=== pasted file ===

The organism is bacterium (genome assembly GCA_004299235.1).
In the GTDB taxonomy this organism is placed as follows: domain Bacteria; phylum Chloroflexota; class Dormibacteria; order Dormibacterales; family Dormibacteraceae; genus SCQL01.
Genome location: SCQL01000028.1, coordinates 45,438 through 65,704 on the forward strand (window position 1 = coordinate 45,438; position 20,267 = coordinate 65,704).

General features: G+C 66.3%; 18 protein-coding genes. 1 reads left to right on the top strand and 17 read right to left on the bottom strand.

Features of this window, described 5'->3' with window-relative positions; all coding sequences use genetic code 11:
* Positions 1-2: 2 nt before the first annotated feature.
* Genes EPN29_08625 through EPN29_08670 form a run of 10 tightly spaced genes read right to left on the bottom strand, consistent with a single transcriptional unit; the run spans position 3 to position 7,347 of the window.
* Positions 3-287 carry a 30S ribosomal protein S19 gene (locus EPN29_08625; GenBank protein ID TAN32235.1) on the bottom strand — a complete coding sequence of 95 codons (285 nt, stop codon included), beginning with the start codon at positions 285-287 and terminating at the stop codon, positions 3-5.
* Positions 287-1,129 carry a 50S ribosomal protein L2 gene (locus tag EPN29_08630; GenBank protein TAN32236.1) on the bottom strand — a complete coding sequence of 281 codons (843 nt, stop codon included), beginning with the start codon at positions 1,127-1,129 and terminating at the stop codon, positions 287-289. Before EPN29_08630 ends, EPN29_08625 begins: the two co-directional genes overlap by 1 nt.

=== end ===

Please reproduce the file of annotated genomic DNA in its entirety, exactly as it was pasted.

The organism is bacterium (genome assembly GCA_004299235.1).
In the GTDB taxonomy this organism is placed as follows: domain Bacteria; phylum Chloroflexota; class Dormibacteria; order Dormibacterales; family Dormibacteraceae; genus SCQL01.
Genome location: SCQL01000028.1, coordinates 45,438 through 65,704 on the forward strand (window position 1 = coordinate 45,438; position 20,267 = coordinate 65,704).

General features: G+C 66.3%; 18 protein-coding genes. 1 reads left to right on the top strand and 17 read right to left on the bottom strand.

Features of this window, described 5'->3' with window-relative positions; all coding sequences use genetic code 11:
* Positions 1-2: 2 nt before the first annotated feature.
* Genes EPN29_08625 through EPN29_08670 form a run of 10 tightly spaced genes read right to left on the bottom strand, consistent with a single transcriptional unit; the run spans position 3 to position 7,347 of the window.
* Positions 3-287 carry a 30S ribosomal protein S19 gene (locus EPN29_08625; GenBank protein ID TAN32235.1) on the bottom strand — a complete coding sequence of 95 codons (285 nt, stop codon included), beginning with the start codon at positions 285-287 and terminating at the stop codon, positions 3-5.
* Positions 287-1,129 carry a 50S ribosomal protein L2 gene (locus tag EPN29_08630; GenBank protein TAN32236.1) on the bottom strand — a complete coding sequence of 281 codons (843 nt, stop codon included), beginning with the start codon at positions 1,127-1,129 and terminating at the stop codon, positions 287-289. Before EPN29_08630 ends, EPN29_08625 begins: the two co-directional genes overlap by 1 nt.